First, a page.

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Discussion Starter · #4 ·
Thanks Luke
Its not quite tank slappers i think called frontend chatter, i have a hyperpro steering damper set on the softer setting

I will change the SAG to 36/32 im going for a ride today, is it ok to run 38/32 or do the front and rear be more even

I heard Dave Moss say you should set high speed comp to 1/3 out from full stiff and leave it for the track is this ok for the steet or do you want it softer
 

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Thanks Luke
Its not quite tank slappers i think called frontend chatter, i have a hyperpro steering damper set on the softer setting

I will change the SAG to 36/32 im going for a ride today, is it ok to run 38/32 or do the front and rear be more even

I heard Dave Moss say you should set high speed comp to 1/3 out from full stiff and leave it for the track is this ok for the steet or do you want it softer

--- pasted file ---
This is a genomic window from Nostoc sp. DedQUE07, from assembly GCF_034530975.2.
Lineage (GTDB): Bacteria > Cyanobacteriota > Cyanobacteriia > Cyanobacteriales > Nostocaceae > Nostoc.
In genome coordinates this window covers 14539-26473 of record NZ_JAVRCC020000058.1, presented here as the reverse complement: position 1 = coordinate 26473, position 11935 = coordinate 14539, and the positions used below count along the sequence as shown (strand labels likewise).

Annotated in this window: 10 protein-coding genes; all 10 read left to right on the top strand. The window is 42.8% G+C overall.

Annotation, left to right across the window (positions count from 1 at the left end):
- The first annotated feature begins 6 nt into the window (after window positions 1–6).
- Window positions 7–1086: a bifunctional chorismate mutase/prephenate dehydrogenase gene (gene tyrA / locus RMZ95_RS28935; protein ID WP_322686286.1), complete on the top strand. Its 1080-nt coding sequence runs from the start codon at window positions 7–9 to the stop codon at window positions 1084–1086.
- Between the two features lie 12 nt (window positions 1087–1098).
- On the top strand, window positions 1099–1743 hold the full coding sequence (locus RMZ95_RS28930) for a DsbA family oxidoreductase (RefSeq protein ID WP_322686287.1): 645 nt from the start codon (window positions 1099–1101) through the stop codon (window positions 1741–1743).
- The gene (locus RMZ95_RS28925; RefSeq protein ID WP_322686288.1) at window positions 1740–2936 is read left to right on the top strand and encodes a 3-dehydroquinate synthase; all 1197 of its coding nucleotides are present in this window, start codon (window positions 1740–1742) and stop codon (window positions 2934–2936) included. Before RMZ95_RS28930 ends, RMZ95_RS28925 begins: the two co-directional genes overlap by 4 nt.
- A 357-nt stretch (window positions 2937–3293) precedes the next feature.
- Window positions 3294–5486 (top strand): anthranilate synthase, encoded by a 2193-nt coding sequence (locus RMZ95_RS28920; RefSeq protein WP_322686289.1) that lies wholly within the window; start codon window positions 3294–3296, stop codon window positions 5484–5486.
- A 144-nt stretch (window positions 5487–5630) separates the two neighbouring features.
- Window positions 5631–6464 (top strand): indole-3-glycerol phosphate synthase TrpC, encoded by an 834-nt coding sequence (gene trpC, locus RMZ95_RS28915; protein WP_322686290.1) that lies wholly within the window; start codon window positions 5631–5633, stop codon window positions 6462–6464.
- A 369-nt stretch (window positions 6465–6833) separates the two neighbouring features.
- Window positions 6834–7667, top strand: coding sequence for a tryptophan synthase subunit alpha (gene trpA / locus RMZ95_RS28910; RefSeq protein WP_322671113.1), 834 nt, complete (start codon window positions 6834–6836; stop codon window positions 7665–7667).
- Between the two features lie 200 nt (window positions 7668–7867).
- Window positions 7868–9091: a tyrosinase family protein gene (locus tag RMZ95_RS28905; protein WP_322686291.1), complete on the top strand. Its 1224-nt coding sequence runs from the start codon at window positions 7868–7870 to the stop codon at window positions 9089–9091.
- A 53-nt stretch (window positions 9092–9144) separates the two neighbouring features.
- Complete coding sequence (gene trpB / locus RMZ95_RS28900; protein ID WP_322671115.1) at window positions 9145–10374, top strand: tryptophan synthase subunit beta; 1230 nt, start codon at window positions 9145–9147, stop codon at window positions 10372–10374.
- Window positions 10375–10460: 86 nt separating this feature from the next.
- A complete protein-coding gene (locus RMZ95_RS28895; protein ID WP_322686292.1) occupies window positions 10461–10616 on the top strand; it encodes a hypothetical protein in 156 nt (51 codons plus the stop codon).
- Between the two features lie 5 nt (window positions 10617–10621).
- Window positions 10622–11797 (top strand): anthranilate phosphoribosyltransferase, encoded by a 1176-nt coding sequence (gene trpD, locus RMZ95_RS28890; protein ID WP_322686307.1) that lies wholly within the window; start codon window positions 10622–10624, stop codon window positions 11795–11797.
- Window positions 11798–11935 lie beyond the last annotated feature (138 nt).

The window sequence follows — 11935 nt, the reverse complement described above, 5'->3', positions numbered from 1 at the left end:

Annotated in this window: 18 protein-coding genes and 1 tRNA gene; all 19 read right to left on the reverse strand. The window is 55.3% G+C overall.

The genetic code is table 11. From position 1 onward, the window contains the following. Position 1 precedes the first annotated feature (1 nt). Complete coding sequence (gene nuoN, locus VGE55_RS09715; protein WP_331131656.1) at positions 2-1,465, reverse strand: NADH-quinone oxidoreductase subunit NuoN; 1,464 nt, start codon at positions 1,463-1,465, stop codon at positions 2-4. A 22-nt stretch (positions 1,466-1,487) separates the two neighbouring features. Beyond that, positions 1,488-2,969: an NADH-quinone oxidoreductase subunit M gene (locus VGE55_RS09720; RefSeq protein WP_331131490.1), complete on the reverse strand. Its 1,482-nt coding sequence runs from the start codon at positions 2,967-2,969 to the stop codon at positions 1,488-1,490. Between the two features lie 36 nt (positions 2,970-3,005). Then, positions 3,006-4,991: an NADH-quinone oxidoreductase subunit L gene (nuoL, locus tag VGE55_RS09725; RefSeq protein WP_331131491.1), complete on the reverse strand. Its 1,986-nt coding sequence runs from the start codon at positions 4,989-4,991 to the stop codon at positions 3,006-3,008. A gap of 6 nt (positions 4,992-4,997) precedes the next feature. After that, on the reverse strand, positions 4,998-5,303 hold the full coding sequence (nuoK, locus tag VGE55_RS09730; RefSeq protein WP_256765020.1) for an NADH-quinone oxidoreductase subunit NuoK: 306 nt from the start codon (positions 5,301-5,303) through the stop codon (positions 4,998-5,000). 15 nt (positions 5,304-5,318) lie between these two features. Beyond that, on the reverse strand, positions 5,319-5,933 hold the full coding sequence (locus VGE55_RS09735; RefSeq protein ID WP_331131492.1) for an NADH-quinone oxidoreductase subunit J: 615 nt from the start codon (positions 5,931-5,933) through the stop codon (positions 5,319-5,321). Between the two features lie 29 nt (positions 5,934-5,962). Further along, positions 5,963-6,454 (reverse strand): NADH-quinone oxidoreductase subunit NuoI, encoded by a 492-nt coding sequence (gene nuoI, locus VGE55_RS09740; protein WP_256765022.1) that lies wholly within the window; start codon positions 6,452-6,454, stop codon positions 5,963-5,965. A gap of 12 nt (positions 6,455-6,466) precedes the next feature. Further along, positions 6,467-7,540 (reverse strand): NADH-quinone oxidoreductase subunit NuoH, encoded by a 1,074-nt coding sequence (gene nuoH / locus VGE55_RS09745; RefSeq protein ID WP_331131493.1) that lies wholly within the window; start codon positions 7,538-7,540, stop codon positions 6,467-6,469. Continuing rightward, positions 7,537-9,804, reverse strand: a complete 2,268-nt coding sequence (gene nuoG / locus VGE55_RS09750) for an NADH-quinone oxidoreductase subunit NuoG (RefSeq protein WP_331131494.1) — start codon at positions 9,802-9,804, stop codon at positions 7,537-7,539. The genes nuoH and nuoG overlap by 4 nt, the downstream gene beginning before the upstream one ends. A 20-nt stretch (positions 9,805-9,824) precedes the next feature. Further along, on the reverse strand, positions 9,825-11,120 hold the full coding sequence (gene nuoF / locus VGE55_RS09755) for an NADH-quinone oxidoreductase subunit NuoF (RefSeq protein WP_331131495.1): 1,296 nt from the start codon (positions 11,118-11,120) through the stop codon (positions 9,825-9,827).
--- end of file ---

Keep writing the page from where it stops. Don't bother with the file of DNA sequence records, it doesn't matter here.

My Post about setting sag - From this I found out most people run 35 front, 28 rear. And that the front and rear should not match. I wouldn't change your compression until you get the sag set first. Summary of that thread here in this post.

As mentioned, most of the time this happen just from holding onto the bars too tight. After reading Twist of the Wrist 2, and starting to incoporate some of the things I learned, mainly relaxing on my grip some (using my legs to hold on, trying to keep my arms bent so I can't hold on too tight) my wobbles have stopped.
 

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Thanks Luke